Book Notes Extract by Daisy, mostly user experience area.( keep updating)
「 Thoughts on interaction design 」
Section Four: Getting Design Done. — A contributed essay, by Ellen Beldner.
Don’t make your prototypes look too fancy or polished, or you’ll never get really challenging feedback. Your clients, team, and users will hesitate to rip apart something that is too finished.
「 DESIGN FOR REAL LIFE」
- The ability to keep in mind the core vision(create a great-looking car; code a useful mobile app) while also mitigating worst-case scenarios( car hits a tree; mobile device joins an insecure network) is something designers and developers alike need to learn — particularly when it comes to human failures. It’s the ability to simultaneously work toward and challenge your vision — to ask yourself not only, How can I make this even better? but also, How can I keep this from inflicting plain?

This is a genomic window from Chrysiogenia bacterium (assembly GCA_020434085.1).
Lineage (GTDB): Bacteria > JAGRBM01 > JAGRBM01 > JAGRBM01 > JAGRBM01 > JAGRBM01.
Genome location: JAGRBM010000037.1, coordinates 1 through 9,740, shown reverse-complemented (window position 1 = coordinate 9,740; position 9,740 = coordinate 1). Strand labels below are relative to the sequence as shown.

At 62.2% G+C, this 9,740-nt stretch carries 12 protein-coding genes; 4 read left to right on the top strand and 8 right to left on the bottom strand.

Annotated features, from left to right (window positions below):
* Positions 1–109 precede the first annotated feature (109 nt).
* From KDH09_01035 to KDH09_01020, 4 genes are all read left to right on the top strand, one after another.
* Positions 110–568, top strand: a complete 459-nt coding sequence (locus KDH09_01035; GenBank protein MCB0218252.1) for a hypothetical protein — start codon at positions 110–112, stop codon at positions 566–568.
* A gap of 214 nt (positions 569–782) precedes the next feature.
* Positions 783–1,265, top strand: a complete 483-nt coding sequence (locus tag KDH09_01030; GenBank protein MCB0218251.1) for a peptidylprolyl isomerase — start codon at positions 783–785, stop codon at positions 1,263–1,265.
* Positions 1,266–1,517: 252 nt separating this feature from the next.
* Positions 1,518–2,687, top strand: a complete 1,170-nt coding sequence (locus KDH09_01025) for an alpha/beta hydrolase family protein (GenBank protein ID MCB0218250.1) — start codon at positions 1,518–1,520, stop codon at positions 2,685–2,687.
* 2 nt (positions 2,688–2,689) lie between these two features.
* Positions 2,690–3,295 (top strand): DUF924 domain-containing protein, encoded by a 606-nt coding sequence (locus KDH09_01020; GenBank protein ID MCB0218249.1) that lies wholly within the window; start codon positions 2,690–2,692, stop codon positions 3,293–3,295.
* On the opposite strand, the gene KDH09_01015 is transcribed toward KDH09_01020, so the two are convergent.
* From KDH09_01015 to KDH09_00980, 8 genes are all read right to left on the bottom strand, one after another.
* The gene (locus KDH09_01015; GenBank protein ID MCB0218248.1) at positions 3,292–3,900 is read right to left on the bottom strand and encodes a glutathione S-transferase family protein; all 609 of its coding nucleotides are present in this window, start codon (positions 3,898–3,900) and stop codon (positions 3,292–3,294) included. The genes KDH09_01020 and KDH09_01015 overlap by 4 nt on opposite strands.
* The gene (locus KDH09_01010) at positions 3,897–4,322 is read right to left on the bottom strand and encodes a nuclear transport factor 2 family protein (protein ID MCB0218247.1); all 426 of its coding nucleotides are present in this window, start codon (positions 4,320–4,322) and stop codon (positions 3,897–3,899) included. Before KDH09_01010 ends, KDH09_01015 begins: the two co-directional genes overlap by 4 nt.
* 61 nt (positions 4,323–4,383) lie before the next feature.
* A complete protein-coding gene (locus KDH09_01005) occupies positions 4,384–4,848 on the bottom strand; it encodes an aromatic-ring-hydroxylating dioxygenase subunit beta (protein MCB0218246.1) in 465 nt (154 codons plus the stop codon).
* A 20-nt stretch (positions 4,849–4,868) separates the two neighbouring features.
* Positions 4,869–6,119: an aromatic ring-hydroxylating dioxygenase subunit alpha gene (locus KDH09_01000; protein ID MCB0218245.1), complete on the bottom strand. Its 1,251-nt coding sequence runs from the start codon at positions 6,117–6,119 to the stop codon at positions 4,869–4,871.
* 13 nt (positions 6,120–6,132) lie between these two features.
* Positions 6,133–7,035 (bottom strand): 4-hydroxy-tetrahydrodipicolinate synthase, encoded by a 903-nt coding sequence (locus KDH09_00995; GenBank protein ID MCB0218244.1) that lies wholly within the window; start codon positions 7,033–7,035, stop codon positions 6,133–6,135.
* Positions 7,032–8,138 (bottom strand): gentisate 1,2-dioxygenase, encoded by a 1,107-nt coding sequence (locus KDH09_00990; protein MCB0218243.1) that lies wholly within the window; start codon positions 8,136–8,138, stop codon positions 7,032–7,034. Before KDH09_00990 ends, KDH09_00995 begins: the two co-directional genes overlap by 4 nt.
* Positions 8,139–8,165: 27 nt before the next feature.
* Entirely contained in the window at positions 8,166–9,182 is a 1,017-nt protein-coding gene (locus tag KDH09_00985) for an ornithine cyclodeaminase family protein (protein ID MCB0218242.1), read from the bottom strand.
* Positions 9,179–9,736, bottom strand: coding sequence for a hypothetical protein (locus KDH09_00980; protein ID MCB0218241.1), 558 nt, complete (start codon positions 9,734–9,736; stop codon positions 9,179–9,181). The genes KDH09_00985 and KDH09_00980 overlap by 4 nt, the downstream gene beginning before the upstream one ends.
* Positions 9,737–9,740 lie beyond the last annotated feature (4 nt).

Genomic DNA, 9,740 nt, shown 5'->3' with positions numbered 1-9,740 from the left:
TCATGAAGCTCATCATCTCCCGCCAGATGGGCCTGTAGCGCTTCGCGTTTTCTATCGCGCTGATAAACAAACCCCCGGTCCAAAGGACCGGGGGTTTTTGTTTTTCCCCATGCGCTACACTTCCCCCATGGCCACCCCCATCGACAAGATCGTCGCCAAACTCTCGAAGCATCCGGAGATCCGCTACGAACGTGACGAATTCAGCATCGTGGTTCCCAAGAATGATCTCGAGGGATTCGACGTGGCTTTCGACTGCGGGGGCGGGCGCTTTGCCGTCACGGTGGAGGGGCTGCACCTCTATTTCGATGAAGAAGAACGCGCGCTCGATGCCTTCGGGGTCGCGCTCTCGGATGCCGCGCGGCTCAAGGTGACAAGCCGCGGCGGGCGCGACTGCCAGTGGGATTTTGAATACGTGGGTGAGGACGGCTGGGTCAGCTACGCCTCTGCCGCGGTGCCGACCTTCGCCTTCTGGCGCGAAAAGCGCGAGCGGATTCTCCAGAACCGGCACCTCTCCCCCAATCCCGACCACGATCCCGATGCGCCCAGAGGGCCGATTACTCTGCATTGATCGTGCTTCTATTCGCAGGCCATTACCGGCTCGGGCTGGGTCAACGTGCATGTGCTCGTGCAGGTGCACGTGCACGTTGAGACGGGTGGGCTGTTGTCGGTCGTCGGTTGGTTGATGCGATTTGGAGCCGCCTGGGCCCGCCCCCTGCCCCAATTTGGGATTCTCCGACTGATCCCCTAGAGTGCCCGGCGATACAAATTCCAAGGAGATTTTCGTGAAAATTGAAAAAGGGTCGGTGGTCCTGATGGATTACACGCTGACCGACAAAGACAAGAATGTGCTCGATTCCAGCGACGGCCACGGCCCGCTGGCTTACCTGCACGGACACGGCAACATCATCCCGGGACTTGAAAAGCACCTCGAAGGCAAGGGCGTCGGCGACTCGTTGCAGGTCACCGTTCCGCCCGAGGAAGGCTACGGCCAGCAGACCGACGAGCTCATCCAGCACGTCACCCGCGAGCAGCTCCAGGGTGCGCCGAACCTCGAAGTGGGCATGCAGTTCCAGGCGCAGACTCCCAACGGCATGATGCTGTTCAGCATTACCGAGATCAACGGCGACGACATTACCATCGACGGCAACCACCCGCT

- When we ask users to share information, we’re asking for their trust. But it’s hard to trust a site when you’re not sure about the intentions of the people behind it. Why do they need your data? How will they use it? What will happen once you provide it?
- We can’t know precisely which information is sensitive for any given user. What we can do is be honest about our informations. We can ask users only for what we truly need, and be clear about what we’ll do with what they give us. And we can provide context, explaining why we want information and disclosing when and how a use’s actions affect what happens next.
- The point of compassion isn’t to soften bad news or stressful situations with niceties. It’s to come from a place of kindness and understanding, rather than a place of judgement. It’s to tell the truth in such a way that you’re allowing others to tell their truths, too.